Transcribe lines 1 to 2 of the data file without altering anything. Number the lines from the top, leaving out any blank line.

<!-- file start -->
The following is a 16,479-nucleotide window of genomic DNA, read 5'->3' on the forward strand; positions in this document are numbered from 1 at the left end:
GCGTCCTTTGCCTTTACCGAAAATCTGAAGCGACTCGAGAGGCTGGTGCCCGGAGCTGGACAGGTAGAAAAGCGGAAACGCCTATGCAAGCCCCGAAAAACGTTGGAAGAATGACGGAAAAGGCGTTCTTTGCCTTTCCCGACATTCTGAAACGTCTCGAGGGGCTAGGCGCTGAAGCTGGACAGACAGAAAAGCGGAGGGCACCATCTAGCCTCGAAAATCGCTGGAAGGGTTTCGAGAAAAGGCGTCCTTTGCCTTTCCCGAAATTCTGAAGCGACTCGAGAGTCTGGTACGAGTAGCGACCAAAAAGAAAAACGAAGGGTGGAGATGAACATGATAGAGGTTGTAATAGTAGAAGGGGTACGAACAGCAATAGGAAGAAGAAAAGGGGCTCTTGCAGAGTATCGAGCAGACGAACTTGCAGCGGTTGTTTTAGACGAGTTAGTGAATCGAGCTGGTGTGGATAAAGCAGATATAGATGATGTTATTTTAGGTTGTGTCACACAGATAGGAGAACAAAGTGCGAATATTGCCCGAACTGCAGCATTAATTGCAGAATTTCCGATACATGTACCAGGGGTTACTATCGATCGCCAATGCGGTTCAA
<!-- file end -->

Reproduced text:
The following is a 16,479-nucleotide window of genomic DNA, read 5'->3' on the forward strand; positions in this document are numbered from 1 at the left end:
GCGTCCTTTGCCTTTACCGAAAATCTGAAGCGACTCGAGAGGCTGGTGCCCGGAGCTGGACAGGTAGAAAAGCGGAAACGCCTATGCAAGCCCCGAAAAACGTTGGAAGAATGACGGAAAAGGCGTTCTTTGCCTTTCCCGACATTCTGAAACGTCTCGAGGGGCTAGGCGCTGAAGCTGGACAGACAGAAAAGCGGAGGGCACCATCTAGCCTCGAAAATCGCTGGAAGGGTTTCGAGAAAAGGCGTCCTTTGCCTTTCCCGAAATTCTGAAGCGACTCGAGAGTCTGGTACGAGTAGCGACCAAAAAGAAAAACGAAGGGTGGAGATGAACATGATAGAGGTTGTAATAGTAGAAGGGGTACGAACAGCAATAGGAAGAAGAAAAGGGGCTCTTGCAGAGTATCGAGCAGACGAACTTGCAGCGGTTGTTTTAGACGAGTTAGTGAATCGAGCTGGTGTGGATAAAGCAGATATAGATGATGTTATTTTAGGTTGTGTCACACAGATAGGAGAACAAAGTGCGAATATTGCCCGAACTGCAGCATTAATTGCAGAATTTCCGATACATGTACCAGGGGTTACTATCGATCGCCAATGCGGTTCAA